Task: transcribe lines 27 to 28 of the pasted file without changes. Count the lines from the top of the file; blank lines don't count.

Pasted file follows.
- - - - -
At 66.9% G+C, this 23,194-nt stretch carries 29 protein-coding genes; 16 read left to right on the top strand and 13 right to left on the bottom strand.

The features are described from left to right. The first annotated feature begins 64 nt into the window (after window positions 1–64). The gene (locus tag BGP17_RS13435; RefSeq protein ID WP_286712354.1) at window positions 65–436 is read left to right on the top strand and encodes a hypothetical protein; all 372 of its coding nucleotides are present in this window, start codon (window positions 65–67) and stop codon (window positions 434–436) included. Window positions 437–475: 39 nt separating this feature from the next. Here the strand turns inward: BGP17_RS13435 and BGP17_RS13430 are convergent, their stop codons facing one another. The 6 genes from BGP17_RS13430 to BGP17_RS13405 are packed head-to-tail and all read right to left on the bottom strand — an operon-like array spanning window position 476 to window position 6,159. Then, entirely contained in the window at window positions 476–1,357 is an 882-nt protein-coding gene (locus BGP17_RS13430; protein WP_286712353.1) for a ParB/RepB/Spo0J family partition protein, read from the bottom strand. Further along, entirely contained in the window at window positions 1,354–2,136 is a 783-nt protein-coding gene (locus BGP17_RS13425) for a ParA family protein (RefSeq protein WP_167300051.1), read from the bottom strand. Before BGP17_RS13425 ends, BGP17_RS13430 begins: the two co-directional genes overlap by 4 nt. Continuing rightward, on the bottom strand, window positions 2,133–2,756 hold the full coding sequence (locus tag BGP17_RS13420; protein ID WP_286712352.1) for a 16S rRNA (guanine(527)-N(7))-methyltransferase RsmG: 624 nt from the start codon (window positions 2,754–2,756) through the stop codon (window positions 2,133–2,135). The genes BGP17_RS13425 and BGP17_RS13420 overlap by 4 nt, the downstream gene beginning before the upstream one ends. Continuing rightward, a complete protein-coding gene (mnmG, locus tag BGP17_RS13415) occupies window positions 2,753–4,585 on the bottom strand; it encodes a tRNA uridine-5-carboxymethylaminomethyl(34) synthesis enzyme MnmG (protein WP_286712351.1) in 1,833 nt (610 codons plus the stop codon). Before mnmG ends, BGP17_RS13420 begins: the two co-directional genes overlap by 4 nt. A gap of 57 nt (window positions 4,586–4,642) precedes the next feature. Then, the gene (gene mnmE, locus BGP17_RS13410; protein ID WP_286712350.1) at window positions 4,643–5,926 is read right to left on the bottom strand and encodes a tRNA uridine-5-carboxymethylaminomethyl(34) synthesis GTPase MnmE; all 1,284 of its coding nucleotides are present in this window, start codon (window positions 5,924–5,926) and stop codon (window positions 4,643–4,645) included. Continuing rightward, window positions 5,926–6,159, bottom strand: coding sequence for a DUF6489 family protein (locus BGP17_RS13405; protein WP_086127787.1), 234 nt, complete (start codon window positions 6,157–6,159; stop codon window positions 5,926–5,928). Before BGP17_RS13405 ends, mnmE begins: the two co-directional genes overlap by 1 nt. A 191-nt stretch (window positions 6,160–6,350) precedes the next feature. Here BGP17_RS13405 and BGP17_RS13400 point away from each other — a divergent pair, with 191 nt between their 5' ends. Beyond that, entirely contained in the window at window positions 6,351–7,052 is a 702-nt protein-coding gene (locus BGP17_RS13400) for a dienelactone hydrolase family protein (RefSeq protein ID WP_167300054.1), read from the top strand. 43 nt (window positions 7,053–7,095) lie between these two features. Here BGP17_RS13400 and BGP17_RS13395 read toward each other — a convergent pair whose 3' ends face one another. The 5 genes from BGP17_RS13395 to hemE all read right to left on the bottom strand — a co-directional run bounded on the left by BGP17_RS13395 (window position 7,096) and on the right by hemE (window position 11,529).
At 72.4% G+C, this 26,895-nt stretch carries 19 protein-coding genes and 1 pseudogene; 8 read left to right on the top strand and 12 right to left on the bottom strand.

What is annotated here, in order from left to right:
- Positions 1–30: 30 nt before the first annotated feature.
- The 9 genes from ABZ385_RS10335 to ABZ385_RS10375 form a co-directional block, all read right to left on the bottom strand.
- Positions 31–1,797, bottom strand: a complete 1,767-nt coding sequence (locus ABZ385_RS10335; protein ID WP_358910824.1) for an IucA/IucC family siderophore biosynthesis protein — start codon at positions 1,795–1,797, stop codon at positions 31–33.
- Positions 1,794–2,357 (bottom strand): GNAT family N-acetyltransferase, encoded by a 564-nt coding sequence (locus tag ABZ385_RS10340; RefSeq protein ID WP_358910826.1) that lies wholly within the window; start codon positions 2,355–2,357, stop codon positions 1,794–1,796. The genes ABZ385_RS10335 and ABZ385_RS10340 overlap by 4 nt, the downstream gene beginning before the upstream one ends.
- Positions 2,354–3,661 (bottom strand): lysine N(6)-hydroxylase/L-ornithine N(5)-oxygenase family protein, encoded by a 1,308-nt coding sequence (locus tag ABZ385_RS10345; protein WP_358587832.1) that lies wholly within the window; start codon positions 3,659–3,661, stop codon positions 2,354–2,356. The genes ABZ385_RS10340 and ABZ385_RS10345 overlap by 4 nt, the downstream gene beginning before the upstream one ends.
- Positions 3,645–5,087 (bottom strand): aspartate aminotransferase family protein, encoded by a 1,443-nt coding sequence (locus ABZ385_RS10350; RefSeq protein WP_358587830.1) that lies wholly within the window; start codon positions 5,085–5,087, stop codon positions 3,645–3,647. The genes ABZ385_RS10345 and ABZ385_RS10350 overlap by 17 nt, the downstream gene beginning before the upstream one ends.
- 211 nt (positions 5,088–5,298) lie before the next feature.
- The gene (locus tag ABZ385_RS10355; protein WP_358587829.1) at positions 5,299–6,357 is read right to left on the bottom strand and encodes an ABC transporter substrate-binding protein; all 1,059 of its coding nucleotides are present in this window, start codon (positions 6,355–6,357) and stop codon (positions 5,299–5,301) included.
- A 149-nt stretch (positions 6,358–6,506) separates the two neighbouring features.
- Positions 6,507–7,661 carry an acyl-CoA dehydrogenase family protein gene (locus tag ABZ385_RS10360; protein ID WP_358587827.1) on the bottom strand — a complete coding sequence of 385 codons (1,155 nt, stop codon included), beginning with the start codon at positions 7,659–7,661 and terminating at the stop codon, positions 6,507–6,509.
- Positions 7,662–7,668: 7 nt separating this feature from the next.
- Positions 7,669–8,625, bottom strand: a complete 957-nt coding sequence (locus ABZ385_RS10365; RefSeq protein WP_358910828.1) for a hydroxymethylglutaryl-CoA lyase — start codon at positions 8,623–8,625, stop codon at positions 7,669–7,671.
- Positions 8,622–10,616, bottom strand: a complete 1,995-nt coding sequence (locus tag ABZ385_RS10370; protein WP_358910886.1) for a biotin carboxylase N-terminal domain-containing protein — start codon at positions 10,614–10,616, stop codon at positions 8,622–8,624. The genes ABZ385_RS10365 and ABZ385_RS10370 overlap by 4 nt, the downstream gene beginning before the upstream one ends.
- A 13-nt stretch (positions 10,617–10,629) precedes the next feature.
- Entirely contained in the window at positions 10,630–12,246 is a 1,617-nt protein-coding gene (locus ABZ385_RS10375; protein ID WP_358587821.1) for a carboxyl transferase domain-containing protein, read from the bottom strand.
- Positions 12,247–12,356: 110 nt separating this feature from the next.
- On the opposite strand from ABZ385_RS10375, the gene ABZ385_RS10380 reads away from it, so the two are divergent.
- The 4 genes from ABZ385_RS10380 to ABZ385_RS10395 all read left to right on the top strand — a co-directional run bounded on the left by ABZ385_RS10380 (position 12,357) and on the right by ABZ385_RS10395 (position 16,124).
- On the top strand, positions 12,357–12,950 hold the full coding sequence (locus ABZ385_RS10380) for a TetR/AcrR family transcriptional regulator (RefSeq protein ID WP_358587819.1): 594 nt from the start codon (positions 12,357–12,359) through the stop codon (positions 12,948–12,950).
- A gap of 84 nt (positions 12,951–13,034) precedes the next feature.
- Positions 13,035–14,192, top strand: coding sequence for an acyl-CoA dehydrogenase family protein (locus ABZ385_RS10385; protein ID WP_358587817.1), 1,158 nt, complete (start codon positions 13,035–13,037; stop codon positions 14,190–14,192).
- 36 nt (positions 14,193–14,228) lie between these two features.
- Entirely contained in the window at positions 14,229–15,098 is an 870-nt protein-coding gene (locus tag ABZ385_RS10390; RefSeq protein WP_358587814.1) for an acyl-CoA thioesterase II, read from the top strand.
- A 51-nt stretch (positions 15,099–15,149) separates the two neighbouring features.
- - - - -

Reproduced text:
- Entirely contained in the window at positions 14,229–15,098 is an 870-nt protein-coding gene (locus tag ABZ385_RS10390; RefSeq protein WP_358587814.1) for an acyl-CoA thioesterase II, read from the top strand.
- A 51-nt stretch (positions 15,099–15,149) separates the two neighbouring features.